Corresponding author: Qin Du, MBBS, Chief Physician, Department of Gastroenterology, The Second Affiliated Hospital, Zhejiang University School of Medicine, No. 88 Jiefang Road, Hangzhou 310009, Zhejiang Province, China. duqin@zju.edu.cn
Received: November 7, 2023
Peer-review started: November 7, 2023
First decision: November 23, 2023
Revised: December 3, 2023
Accepted: December 26, 2023
Article in press: December 26, 2023
Published online: January 19, 2024

Abstract
BACKGROUND

Numerous observational studies have documented a correlation between inflammatory bowel disease (IBD) and an increased risk of dementia. However, the causality of their associations remains elusive.

AIM

To assess the causal relationship between IBD and the occurrence of all-cause dementia using the two-sample Mendelian randomization (MR) method.

METHODS

Genetic variants extracted from the large genome-wide association study (GWAS) for IBD (the International IBD Genetics Consortium, n = 34652) were used to identify the causal link between IBD and dementia (FinnGen, n = 306102). The results of the study were validated via another IBD GWAS (United Kingdom Biobank, n = 463372). Moreover, MR egger intercept, MR pleiotropy residual sum and outlier, and Cochran's Q test were employed to evaluate pleiotropy and heterogeneity. Finally, multiple MR methods were performed to estimate the effects of genetically predicted IBD on dementia, with the inverse variance wei-ghted approach adopted as the primary analysis.

RESULTS

The results of the pleiotropy and heterogeneity tests revealed an absence of significant pleiotropic effects or heterogeneity across all genetic variants in outcome GWAS. No evidence of a causal effect between IBD and the risk of dementia was identified in the inverse variance weighted [odds ratio (OR) = 0.980, 95%CI : 0.942-1.020, P value = 0.325], weighted median (OR = 0.964, 95%CI : 0.914-1.017, P value = 0.180), and MR-Egger (OR = 0.963, 95%CI : 0.867-1.070, P value = 0.492) approaches. Consistent results were observed in validation analyses. Reverse MR analysis also showed no effect of dementia on the development of IBD. Furthermore, MR analysis suggested that IBD and its subtypes did not causally affect all-cause dementia and its four subtypes, including dementia in Alzheimer's disease, vascular dementia, dementia in other diseases classified elsewhere, and unspecified dementia.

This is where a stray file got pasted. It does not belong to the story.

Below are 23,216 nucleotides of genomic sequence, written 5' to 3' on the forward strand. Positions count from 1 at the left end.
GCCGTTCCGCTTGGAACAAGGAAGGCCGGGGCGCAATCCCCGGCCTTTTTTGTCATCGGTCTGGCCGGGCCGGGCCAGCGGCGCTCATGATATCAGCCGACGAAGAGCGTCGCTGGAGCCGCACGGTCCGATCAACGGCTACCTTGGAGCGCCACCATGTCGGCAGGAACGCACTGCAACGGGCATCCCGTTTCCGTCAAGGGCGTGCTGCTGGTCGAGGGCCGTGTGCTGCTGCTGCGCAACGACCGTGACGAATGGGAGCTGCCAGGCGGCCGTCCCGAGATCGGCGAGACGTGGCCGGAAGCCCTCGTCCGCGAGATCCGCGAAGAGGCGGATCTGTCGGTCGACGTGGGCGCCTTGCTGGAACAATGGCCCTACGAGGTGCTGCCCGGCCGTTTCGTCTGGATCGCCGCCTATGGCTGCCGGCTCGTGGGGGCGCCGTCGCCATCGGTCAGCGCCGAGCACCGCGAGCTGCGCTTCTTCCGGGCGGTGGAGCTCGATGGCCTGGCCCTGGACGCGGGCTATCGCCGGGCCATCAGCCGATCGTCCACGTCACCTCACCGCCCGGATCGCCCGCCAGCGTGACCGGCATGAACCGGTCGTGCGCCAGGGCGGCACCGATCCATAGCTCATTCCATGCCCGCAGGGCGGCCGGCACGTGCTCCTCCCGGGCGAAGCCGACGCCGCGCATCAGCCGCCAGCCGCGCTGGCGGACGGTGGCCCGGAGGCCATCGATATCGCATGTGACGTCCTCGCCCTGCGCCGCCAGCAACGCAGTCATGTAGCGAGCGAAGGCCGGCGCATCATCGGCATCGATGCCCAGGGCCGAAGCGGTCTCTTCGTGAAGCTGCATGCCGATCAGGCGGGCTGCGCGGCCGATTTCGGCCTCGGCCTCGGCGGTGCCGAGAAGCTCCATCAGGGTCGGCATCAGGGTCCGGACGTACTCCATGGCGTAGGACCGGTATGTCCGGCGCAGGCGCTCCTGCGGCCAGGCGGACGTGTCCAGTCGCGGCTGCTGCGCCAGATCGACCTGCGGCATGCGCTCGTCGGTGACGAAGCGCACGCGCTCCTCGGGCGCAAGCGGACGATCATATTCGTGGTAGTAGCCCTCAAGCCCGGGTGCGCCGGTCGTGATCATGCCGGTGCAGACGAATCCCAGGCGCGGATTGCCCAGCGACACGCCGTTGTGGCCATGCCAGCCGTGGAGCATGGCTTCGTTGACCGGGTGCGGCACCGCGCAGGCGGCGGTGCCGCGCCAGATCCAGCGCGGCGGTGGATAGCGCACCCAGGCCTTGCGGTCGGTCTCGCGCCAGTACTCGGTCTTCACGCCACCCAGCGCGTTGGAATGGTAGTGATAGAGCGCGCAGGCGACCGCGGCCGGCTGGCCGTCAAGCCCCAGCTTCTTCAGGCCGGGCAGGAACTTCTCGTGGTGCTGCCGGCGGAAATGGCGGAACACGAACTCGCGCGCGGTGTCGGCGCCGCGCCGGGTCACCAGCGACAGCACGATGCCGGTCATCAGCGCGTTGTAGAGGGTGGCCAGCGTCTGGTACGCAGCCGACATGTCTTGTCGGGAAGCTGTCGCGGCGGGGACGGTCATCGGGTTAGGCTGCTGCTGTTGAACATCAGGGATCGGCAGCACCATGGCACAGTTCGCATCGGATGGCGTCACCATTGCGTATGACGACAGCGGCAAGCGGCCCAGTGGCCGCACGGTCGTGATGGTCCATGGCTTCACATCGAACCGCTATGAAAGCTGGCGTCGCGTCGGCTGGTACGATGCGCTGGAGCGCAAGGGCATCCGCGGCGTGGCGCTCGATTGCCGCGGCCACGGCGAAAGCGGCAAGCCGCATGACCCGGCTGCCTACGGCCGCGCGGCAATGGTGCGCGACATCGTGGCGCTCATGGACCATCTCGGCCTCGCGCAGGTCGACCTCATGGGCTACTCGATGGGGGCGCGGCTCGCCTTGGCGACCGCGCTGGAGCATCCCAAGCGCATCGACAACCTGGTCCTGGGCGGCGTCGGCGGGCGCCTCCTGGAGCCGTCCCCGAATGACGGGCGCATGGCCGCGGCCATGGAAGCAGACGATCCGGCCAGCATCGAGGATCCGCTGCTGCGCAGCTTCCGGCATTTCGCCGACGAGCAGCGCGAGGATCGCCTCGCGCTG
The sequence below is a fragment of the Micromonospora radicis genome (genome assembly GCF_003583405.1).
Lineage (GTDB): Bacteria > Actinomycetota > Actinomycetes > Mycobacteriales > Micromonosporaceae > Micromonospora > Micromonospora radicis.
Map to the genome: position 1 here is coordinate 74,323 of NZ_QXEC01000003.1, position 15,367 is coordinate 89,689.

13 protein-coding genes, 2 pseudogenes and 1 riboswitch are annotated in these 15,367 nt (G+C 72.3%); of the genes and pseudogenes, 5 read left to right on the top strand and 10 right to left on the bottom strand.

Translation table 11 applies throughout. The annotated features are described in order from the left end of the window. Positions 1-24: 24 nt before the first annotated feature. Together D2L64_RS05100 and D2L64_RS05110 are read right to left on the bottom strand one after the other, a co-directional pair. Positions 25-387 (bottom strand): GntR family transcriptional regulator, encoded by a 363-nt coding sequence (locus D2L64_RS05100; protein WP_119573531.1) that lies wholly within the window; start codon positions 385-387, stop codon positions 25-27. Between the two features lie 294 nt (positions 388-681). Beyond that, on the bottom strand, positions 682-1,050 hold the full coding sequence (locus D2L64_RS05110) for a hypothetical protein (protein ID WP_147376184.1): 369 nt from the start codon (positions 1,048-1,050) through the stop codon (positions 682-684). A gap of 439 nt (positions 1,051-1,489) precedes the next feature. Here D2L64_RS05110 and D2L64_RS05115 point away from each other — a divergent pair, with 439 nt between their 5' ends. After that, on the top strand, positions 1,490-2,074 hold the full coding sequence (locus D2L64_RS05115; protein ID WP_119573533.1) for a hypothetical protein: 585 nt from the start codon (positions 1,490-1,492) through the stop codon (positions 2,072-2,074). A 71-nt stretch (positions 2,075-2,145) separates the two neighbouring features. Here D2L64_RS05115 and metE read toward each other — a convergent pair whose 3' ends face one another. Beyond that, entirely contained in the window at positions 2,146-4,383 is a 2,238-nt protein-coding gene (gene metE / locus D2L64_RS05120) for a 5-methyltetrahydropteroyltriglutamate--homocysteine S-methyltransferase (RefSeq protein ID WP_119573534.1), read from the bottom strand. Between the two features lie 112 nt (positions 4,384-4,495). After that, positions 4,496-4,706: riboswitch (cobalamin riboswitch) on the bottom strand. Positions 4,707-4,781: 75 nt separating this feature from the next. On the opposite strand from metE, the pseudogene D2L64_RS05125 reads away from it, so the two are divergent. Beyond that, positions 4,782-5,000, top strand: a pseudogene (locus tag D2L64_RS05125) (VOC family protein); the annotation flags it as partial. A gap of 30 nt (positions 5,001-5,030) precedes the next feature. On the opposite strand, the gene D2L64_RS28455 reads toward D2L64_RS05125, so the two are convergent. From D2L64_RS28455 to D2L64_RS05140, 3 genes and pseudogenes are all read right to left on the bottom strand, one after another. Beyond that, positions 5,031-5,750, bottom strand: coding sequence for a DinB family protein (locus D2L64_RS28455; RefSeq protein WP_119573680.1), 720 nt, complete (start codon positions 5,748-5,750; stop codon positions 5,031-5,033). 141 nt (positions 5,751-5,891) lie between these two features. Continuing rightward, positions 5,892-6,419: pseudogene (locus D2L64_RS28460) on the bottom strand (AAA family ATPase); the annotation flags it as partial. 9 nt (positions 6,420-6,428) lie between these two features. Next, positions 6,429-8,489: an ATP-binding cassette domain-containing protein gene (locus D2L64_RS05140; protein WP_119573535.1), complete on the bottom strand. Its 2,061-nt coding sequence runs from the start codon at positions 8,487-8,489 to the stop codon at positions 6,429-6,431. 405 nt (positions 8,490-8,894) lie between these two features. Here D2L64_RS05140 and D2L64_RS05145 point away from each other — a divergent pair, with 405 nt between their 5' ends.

CONCLUSION

Taken together, our MR study signaled that IBD and its subentities were not genetically associated with all-cause dementia or its subtypes. Further large prospective studies are warranted to elucidate the impact of intestinal inflammation on the development of dementia.

Key Words: Inflammatory bowel disease, All-cause dementia, Mendelian randomization, Causal effect, Risk factor

Core Tip: Dementia is a major disease burden for public health and healthcare systems worldwide. This study used two-sample Mendelian randomization (MR) to assess the causal relationship between inflammatory bowel disease (IBD) and all-cause dementia. Multiple MR methods have failed to find that IBD increases the risk of developing all-cause dementia and its four subtypes. The present study suggests that genetically predicted IBD is not associated with risk of all-cause dementia and that dementia prevention interventions for patients with IBD can be similar to those for the healthy population.



INTRODUCTION

Dementia is a syndrome arising from brain disorders, usually of a chronic or progressive nature, characterized by acquired behavioral and cognitive deficits, including domains such as memory, communication and language abilities, concentration and attention span, reasoning and judgment, and visual perception[1]. It is a global health concern and has emerged as a pandemic in the aging population. Over 1315 million people are predicted to be affected by the mid-21st century[2]. Mounting evidence suggests that intestinal homeostasis is involved in psychiatric and neurologic disorders through the bidirectional microbiome-gut-brain axis. Besides conventional brain-gut disorders (e.g., functional gastrointestinal disorders), recent studies point toward a potential role of the interaction between the gut and central nervous system in depression, anxiety, Parkinson's disease, autism spectrum disorders, and other related disorders[3].